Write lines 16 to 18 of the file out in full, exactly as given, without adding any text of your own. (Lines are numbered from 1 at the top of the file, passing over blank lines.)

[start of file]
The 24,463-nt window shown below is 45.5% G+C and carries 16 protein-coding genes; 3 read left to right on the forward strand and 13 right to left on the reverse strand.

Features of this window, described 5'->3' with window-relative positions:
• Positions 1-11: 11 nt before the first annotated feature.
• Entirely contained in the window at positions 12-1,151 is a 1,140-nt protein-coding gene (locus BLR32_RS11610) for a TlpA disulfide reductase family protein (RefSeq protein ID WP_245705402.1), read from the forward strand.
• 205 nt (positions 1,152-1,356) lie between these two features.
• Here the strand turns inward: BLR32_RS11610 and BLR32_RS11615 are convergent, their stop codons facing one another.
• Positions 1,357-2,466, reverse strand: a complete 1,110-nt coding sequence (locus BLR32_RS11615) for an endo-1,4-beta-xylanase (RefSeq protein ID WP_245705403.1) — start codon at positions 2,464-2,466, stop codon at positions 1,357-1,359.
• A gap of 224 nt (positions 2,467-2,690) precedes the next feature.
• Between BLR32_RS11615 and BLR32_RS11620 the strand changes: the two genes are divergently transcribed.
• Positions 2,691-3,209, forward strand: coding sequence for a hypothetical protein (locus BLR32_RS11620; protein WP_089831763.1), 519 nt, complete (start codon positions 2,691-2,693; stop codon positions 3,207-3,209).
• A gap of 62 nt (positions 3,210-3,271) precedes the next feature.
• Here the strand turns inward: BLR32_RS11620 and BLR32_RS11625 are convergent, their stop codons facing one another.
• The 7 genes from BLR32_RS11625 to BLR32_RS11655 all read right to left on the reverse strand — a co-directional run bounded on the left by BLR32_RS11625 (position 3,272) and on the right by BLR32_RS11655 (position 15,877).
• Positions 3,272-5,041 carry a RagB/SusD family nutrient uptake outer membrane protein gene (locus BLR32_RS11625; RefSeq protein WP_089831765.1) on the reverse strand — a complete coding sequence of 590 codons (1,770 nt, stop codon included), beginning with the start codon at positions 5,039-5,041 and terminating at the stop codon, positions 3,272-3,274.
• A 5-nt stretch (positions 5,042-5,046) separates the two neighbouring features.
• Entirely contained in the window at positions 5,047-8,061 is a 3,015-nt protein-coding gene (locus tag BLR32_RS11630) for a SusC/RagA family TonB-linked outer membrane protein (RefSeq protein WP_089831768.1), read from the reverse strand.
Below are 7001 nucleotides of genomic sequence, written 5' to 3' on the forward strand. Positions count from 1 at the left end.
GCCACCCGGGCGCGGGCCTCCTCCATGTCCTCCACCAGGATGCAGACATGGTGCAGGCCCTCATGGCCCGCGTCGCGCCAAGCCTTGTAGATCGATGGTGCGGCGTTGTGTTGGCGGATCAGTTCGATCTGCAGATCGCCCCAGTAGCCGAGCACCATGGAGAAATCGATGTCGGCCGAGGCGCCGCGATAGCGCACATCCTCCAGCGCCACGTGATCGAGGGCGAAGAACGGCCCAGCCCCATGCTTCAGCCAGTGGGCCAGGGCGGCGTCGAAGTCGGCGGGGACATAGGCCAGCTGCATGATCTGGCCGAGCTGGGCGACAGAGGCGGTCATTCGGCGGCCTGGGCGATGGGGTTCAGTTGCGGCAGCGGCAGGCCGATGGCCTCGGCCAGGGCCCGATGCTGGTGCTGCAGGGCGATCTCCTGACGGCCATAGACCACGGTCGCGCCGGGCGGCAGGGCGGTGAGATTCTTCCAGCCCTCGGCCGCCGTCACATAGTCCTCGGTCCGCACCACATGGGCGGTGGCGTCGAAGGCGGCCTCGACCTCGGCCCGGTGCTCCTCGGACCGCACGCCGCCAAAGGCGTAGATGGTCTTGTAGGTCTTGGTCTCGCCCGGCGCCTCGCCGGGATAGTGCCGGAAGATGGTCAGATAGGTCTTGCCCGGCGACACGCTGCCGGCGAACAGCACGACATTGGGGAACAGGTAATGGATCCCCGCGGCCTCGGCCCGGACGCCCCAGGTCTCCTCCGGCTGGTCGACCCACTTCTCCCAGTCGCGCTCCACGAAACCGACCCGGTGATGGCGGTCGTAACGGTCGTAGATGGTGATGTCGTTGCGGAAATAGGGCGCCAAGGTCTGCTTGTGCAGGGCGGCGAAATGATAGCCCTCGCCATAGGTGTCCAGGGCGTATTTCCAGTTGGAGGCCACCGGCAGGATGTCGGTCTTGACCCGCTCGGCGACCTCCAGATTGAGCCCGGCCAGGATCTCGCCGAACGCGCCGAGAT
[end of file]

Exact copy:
• Entirely contained in the window at positions 5,047-8,061 is a 3,015-nt protein-coding gene (locus tag BLR32_RS11630) for a SusC/RagA family TonB-linked outer membrane protein (RefSeq protein WP_089831768.1), read from the reverse strand.
Below are 7001 nucleotides of genomic sequence, written 5' to 3' on the forward strand. Positions count from 1 at the left end.
GCCACCCGGGCGCGGGCCTCCTCCATGTCCTCCACCAGGATGCAGACATGGTGCAGGCCCTCATGGCCCGCGTCGCGCCAAGCCTTGTAGATCGATGGTGCGGCGTTGTGTTGGCGGATCAGTTCGATCTGCAGATCGCCCCAGTAGCCGAGCACCATGGAGAAATCGATGTCGGCCGAGGCGCCGCGATAGCGCACATCCTCCAGCGCCACGTGATCGAGGGCGAAGAACGGCCCAGCCCCATGCTTCAGCCAGTGGGCCAGGGCGGCGTCGAAGTCGGCGGGGACATAGGCCAGCTGCATGATCTGGCCGAGCTGGGCGACAGAGGCGGTCATTCGGCGGCCTGGGCGATGGGGTTCAGTTGCGGCAGCGGCAGGCCGATGGCCTCGGCCAGGGCCCGATGCTGGTGCTGCAGGGCGATCTCCTGACGGCCATAGACCACGGTCGCGCCGGGCGGCAGGGCGGTGAGATTCTTCCAGCCCTCGGCCGCCGTCACATAGTCCTCGGTCCGCACCACATGGGCGGTGGCGTCGAAGGCGGCCTCGACCTCGGCCCGGTGCTCCTCGGACCGCACGCCGCCAAAGGCGTAGATGGTCTTGTAGGTCTTGGTCTCGCCCGGCGCCTCGCCGGGATAGTGCCGGAAGATGGTCAGATAGGTCTTGCCCGGCGACACGCTGCCGGCGAACAGCACGACATTGGGGAACAGGTAATGGATCCCCGCGGCCTCGGCCCGGACGCCCCAGGTCTCCTCCGGCTGGTCGACCCACTTCTCCCAGTCGCGCTCCACGAAACCGACCCGGTGATGGCGGTCGTAACGGTCGTAGATGGTGATGTCGTTGCGGAAATAGGGCGCCAAGGTCTGCTTGTGCAGGGCGGCGAAATGATAGCCCTCGCCATAGGTGTCCAGGGCGTATTTCCAGTTGGAGGCCACCGGCAGGATGTCGGTCTTGACCCGCTCGGCGACCTCCAGATTGAGCCCGGCCAGGATCTCGCCGAACGCGCCGAGAT